Corn Sugar vs Dextrose

Corn Sugar vs Dextrose

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Corn sugar vs dextrose, how do these two essential brewing ingredients compare? If you’re in the brewing industry or even a home brewer, then you know these two terms are often used interchangeably. So, what’s the difference between the two, and which one should you use for your next brew?

Corn Sugar vs Dextrose Overview

The two terms are often used interchangeably because they are both forms of glucose. Glucose is a simple sugar that is derived from corn starch. It’s the most common type of sugar in the world and is found in fruits, vegetables, and honey.

An image of a pile of sugar

Dextrose is a form of glucose that has been processed to be more soluble in water. This means that it will dissolve faster in water and won’t clump together like corn sugar. It also has a slightly sweeter taste than corn sugar and will provide a little more alcohol content to your beer.

In brewing, both are used to add sweetness, body, and alcohol to beer. They are also used to carbonate beer. Therefore, knowing when to use each one is important to get the desired results in your beer. For instance, when brewing a light beer, you will want to use corn sugar because it will add less sweetness and body than dextrose.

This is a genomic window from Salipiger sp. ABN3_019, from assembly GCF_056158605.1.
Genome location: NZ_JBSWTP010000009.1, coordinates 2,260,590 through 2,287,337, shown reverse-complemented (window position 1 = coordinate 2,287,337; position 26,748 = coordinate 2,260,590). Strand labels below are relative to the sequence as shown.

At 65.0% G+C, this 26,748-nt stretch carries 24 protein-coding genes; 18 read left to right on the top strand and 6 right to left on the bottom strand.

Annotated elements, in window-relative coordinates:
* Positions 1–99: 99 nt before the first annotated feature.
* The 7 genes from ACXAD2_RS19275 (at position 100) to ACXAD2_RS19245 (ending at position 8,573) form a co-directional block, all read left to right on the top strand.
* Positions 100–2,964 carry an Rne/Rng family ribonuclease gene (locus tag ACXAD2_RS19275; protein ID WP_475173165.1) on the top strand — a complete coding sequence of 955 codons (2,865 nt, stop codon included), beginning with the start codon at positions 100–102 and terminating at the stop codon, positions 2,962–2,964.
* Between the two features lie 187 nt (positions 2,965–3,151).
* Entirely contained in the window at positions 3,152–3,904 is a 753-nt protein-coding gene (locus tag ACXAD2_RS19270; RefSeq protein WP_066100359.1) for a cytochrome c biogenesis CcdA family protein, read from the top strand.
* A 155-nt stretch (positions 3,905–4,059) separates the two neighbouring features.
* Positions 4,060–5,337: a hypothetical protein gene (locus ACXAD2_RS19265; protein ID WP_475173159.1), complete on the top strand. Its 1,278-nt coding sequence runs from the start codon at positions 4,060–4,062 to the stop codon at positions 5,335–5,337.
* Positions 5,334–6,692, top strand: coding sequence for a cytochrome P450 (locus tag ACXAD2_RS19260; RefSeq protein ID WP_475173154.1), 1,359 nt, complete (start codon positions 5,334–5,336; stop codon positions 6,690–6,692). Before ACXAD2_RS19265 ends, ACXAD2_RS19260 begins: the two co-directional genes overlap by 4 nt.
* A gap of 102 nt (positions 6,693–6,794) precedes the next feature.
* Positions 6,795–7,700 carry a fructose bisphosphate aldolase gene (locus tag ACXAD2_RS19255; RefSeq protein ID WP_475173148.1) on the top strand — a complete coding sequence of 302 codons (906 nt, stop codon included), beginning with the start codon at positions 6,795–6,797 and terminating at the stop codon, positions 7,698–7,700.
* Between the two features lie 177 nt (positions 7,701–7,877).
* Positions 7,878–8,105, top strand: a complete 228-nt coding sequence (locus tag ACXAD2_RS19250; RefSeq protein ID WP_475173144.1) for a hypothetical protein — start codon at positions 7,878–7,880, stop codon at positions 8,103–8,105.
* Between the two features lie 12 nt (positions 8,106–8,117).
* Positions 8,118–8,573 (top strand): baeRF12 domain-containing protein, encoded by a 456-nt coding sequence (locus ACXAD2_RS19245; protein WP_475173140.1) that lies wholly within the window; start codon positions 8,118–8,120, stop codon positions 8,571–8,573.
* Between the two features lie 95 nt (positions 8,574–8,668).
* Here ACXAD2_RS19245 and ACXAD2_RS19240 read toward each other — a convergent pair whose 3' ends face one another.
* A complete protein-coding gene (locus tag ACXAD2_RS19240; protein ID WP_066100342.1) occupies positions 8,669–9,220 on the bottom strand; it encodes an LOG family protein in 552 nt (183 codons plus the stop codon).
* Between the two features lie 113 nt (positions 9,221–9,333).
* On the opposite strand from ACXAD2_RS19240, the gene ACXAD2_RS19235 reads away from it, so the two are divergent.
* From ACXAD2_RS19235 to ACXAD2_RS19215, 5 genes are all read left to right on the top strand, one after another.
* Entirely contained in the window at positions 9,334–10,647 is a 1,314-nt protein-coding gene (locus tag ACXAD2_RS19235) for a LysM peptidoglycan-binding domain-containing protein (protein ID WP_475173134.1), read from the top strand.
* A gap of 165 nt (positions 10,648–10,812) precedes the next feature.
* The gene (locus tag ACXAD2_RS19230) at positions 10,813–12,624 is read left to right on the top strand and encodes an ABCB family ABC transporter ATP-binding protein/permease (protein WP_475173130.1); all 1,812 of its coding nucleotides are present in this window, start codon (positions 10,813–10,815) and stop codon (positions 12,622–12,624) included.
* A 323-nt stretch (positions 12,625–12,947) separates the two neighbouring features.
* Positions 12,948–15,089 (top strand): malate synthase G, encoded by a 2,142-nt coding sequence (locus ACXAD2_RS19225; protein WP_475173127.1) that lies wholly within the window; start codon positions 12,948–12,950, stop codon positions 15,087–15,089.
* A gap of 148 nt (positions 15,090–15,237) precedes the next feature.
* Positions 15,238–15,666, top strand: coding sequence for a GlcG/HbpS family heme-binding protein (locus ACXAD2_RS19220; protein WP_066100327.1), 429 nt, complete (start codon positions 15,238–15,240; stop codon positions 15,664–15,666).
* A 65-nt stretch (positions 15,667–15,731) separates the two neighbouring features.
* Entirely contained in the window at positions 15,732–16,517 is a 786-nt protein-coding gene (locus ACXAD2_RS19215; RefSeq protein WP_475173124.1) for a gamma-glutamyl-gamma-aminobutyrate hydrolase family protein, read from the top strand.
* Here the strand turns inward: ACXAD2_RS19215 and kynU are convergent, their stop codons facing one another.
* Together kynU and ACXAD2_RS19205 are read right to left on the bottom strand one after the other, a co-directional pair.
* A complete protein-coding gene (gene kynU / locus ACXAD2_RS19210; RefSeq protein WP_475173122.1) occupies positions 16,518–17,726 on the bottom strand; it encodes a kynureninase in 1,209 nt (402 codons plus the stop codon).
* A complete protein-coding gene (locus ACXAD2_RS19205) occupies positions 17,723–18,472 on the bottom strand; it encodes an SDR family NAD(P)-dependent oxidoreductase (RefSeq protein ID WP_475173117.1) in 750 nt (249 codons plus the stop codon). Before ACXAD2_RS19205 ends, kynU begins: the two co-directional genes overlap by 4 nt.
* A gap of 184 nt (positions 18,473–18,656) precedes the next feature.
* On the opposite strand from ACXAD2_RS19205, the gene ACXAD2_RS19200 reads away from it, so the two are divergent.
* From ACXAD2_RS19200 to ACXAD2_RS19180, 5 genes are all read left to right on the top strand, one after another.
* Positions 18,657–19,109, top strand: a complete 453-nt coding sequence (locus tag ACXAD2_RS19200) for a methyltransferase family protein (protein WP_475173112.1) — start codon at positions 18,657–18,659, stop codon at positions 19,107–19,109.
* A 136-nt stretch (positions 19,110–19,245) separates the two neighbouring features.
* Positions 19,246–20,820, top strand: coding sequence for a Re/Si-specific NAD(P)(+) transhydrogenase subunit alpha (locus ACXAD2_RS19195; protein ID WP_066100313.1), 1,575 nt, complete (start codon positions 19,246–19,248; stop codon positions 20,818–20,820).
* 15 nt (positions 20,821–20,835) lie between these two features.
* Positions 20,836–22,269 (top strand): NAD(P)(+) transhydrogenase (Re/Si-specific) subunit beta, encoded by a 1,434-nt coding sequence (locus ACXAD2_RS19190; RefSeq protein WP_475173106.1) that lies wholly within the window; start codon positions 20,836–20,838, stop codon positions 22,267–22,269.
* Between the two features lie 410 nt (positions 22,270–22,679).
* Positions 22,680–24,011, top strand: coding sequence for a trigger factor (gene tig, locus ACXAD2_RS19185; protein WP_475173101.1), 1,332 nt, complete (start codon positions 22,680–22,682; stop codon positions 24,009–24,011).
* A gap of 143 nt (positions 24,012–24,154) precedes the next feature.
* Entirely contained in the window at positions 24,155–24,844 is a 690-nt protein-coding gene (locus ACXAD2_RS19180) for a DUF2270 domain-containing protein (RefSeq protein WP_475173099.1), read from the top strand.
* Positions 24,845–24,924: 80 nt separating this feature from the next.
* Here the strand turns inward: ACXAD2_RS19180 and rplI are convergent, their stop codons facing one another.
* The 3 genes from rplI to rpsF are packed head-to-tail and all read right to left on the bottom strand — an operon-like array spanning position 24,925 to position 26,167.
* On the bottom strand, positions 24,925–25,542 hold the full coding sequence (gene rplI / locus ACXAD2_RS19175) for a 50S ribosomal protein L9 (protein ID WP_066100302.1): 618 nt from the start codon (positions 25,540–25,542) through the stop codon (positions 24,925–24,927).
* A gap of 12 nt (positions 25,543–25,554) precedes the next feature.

Corn Sugar

It is a natural sweetener made from the starchy part of corn kernels. It is about 70% as sweet as table sugar and is used to sweeten food and beverages. The extracted starch is then converted into corn syrup, which is further processed to make this type of sugar.

In the brewing industry, this type of sugar is commonly used as priming sugar. It is fully fermentable and will not add any flavor to your beer. Homebrewers and commercial breweries use this sugar to carbonate the beer and to give it a crisp, dry finish.

This type of sugar is also used to increase the alcohol content of the beer without adding sweetness. To do this, brewers add this sugar to the wort before fermentation. The yeast ferments the sugar and produces alcohol of the same quality as alcohol from malt.

Advantages

  • It is a natural sweetener made from corn hence easily available and relatively cheaper.
  • It is easy to dissolve in water, making it ideal for priming sugar or adding to the wort.
  • This type of sugar is fully fermentable hence it does not add any flavor to the beer.